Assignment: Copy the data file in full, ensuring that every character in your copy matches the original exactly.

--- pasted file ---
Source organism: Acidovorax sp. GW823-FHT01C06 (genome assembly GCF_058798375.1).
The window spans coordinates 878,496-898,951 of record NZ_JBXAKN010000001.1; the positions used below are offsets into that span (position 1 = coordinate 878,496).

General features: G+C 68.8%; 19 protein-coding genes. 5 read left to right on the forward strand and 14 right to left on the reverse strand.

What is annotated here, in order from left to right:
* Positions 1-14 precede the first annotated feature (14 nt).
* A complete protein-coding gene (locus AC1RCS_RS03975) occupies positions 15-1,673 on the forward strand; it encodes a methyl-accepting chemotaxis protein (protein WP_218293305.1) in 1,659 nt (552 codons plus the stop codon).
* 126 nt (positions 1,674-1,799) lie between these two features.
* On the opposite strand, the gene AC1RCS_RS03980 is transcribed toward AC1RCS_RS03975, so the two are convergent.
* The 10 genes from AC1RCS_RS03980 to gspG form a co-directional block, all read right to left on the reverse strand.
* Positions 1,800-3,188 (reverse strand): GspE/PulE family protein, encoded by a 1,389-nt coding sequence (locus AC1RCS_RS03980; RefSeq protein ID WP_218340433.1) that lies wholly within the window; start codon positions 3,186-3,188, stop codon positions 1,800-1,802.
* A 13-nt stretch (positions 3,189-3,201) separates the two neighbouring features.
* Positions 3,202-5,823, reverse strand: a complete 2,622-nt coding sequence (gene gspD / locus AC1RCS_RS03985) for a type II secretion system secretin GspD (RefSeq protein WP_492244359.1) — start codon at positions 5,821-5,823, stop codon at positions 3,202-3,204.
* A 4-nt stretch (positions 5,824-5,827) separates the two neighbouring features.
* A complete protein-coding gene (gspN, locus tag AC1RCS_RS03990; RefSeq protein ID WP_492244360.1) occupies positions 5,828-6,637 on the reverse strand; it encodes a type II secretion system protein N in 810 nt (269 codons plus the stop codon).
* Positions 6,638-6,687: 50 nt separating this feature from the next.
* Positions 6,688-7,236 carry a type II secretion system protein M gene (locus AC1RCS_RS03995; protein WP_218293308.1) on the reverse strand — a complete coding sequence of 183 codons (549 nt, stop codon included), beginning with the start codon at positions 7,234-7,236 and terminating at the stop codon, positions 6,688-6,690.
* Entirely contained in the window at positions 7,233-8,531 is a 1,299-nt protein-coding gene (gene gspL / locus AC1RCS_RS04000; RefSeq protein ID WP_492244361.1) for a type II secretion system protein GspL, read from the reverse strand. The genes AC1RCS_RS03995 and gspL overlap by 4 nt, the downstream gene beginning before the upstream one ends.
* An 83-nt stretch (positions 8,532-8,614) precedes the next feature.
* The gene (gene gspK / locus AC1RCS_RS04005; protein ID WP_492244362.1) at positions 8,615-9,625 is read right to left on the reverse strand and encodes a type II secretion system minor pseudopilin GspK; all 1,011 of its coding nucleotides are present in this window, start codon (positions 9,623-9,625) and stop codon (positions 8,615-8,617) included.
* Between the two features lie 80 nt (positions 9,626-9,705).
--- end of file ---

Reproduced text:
Source organism: Acidovorax sp. GW823-FHT01C06 (genome assembly GCF_058798375.1).
The window spans coordinates 878,496-898,951 of record NZ_JBXAKN010000001.1; the positions used below are offsets into that span (position 1 = coordinate 878,496).

General features: G+C 68.8%; 19 protein-coding genes. 5 read left to right on the forward strand and 14 right to left on the reverse strand.

What is annotated here, in order from left to right:
* Positions 1-14 precede the first annotated feature (14 nt).
* A complete protein-coding gene (locus AC1RCS_RS03975) occupies positions 15-1,673 on the forward strand; it encodes a methyl-accepting chemotaxis protein (protein WP_218293305.1) in 1,659 nt (552 codons plus the stop codon).
* 126 nt (positions 1,674-1,799) lie between these two features.
* On the opposite strand, the gene AC1RCS_RS03980 is transcribed toward AC1RCS_RS03975, so the two are convergent.
* The 10 genes from AC1RCS_RS03980 to gspG form a co-directional block, all read right to left on the reverse strand.
* Positions 1,800-3,188 (reverse strand): GspE/PulE family protein, encoded by a 1,389-nt coding sequence (locus AC1RCS_RS03980; RefSeq protein ID WP_218340433.1) that lies wholly within the window; start codon positions 3,186-3,188, stop codon positions 1,800-1,802.
* A 13-nt stretch (positions 3,189-3,201) separates the two neighbouring features.
* Positions 3,202-5,823, reverse strand: a complete 2,622-nt coding sequence (gene gspD / locus AC1RCS_RS03985) for a type II secretion system secretin GspD (RefSeq protein WP_492244359.1) — start codon at positions 5,821-5,823, stop codon at positions 3,202-3,204.
* A 4-nt stretch (positions 5,824-5,827) separates the two neighbouring features.
* A complete protein-coding gene (gspN, locus tag AC1RCS_RS03990; RefSeq protein ID WP_492244360.1) occupies positions 5,828-6,637 on the reverse strand; it encodes a type II secretion system protein N in 810 nt (269 codons plus the stop codon).
* Positions 6,638-6,687: 50 nt separating this feature from the next.
* Positions 6,688-7,236 carry a type II secretion system protein M gene (locus AC1RCS_RS03995; protein WP_218293308.1) on the reverse strand — a complete coding sequence of 183 codons (549 nt, stop codon included), beginning with the start codon at positions 7,234-7,236 and terminating at the stop codon, positions 6,688-6,690.
* Entirely contained in the window at positions 7,233-8,531 is a 1,299-nt protein-coding gene (gene gspL / locus AC1RCS_RS04000; RefSeq protein ID WP_492244361.1) for a type II secretion system protein GspL, read from the reverse strand. The genes AC1RCS_RS03995 and gspL overlap by 4 nt, the downstream gene beginning before the upstream one ends.
* An 83-nt stretch (positions 8,532-8,614) precedes the next feature.
* The gene (gene gspK / locus AC1RCS_RS04005; protein ID WP_492244362.1) at positions 8,615-9,625 is read right to left on the reverse strand and encodes a type II secretion system minor pseudopilin GspK; all 1,011 of its coding nucleotides are present in this window, start codon (positions 9,623-9,625) and stop codon (positions 8,615-8,617) included.
* Between the two features lie 80 nt (positions 9,626-9,705).